Visual field testing — Formal visual field testing with perimetry is very useful in the detection of subclinical visual field abnormalities and quantifying changes over time. Visual field testing is mandatory in following the progress of the visual sequelae of papilledema and monitoring response to treatment. The size of the blind spot is an indirect measure of the degree of disc edema. Measurement in an individual patient must be done under exactly the same refractive conditions each time, as blind spot size is sensitive to refractive error. Constrictions in field perimetry and development of sector field defects are signs of impending serious visual loss. This finding is more valuable for prognosis than either symptoms or fundus appearance. The clinician should choose a perimetric technique that reliably measures the patient's visual field. Automated perimetry may not be ideal for all patients.

Fluorescein angiography — Fluorescein angiography may be helpful in the detection of early papilledema, showing dye leakage, disc vascularity, and excess early and late disc fluorescence. Ophthalmologists, however, find it incompletely reliable, especially in equivocal situations, and usually unnecessary in this clinical setting.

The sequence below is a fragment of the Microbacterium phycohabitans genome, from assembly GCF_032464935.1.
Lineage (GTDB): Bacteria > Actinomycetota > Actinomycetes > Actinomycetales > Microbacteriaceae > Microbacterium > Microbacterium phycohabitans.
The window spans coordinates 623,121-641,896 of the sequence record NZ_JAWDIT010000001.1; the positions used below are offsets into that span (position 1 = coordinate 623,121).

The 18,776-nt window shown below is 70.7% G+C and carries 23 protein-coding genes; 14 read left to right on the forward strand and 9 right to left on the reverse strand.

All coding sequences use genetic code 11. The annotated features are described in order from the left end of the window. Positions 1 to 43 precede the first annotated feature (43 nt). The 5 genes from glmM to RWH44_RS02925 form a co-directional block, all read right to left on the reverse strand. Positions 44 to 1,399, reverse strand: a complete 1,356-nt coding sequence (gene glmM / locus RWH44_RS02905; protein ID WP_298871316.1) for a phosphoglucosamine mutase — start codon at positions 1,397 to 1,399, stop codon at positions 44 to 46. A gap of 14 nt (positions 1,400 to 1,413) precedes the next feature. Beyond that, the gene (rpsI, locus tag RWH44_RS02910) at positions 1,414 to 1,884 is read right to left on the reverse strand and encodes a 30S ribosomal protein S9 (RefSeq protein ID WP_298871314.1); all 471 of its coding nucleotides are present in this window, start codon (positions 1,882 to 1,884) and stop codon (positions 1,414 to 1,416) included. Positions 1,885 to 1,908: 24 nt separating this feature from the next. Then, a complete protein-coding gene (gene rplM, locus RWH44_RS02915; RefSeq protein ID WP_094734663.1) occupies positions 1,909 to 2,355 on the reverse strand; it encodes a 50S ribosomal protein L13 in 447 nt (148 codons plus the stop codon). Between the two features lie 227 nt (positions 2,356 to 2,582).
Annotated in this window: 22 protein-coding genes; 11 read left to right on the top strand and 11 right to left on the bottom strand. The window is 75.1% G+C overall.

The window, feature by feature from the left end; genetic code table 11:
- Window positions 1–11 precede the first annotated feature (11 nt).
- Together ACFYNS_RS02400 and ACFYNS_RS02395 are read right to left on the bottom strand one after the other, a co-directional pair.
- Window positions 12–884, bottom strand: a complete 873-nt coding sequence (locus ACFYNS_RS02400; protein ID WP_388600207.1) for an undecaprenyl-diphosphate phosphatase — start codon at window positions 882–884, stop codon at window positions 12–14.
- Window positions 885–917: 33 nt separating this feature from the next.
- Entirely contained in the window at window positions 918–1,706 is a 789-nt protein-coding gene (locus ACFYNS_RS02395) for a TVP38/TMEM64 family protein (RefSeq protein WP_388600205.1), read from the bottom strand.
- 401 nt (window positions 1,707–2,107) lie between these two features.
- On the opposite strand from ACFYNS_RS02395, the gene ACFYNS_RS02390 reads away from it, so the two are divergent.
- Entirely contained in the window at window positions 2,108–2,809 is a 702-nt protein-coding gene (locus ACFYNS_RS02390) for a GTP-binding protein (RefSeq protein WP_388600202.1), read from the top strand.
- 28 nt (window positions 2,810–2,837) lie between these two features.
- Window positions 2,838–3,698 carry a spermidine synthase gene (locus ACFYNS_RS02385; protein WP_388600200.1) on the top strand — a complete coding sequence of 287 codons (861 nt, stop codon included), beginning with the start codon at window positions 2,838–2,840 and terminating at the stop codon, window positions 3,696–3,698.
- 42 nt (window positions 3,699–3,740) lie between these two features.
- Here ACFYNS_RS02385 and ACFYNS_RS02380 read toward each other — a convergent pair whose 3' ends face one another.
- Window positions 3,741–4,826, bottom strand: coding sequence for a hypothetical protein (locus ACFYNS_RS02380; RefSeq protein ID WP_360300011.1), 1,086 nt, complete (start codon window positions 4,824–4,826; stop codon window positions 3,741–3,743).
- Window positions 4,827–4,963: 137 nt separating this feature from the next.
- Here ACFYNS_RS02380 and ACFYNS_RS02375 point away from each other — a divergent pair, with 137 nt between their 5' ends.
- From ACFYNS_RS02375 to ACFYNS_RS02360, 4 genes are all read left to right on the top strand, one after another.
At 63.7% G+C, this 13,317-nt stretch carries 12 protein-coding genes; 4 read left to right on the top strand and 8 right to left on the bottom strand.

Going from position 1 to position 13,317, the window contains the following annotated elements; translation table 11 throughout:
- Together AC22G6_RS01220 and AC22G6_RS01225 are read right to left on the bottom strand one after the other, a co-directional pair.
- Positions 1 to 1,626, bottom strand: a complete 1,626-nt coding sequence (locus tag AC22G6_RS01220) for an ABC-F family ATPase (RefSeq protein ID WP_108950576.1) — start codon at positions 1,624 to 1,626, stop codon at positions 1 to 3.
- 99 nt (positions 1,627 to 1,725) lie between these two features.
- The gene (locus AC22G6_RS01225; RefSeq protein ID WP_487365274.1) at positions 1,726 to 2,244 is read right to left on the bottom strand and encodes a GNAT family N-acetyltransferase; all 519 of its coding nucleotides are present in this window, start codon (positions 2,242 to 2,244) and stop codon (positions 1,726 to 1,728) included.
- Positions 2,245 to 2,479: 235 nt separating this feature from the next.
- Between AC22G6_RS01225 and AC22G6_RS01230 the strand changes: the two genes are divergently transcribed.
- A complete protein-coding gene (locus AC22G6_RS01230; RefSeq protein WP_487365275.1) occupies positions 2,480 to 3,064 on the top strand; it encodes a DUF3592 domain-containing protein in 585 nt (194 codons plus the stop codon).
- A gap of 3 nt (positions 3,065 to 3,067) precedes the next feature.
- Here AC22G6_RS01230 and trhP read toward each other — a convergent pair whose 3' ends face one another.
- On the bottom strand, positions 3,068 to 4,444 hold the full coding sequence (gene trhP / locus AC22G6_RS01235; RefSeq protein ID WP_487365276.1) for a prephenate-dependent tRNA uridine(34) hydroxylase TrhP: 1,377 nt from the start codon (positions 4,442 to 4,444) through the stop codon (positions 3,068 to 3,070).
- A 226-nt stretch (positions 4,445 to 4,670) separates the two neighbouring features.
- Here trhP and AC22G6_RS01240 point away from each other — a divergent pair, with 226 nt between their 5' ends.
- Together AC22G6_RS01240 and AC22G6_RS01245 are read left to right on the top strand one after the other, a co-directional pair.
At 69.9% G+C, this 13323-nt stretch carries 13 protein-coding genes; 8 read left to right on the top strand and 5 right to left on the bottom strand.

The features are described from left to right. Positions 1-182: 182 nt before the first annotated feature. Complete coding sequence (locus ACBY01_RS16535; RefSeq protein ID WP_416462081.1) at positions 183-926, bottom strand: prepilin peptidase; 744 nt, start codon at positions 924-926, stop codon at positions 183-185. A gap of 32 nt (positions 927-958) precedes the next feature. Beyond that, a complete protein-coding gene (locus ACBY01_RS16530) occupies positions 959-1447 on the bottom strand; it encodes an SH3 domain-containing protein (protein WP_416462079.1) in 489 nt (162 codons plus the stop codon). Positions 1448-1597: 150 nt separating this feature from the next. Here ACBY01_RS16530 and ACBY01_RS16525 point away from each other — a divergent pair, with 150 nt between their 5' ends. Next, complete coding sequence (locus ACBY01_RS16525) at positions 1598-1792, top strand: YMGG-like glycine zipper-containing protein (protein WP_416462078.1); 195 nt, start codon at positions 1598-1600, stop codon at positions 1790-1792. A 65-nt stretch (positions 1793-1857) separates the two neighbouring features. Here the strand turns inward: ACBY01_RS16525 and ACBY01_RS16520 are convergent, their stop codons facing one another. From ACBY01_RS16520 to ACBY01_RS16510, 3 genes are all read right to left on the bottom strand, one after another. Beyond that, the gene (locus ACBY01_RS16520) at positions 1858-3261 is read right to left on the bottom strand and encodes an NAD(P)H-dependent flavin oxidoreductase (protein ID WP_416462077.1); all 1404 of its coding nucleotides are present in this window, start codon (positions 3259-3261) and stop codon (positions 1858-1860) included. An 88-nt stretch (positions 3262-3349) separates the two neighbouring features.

Optical coherence tomography — Where available, optical coherence tomography may be useful to monitor the swelling of the nerve and also to clarify the effect upon and changes within the surrounding retina [62]. This technique is very dependent upon the skills of the person performing the test and thus is prone to error. Modern technology (spectral rather than time based) has improved reliability.

TREATMENT — The treatment of increased intracranial pressure is specific to the underlying etiology and is discussed separately. (See "Evaluation and management of elevated intracranial pressure in adults" and "Idiopathic intracranial hypertension (pseudotumor cerebri): Prognosis and treatment".)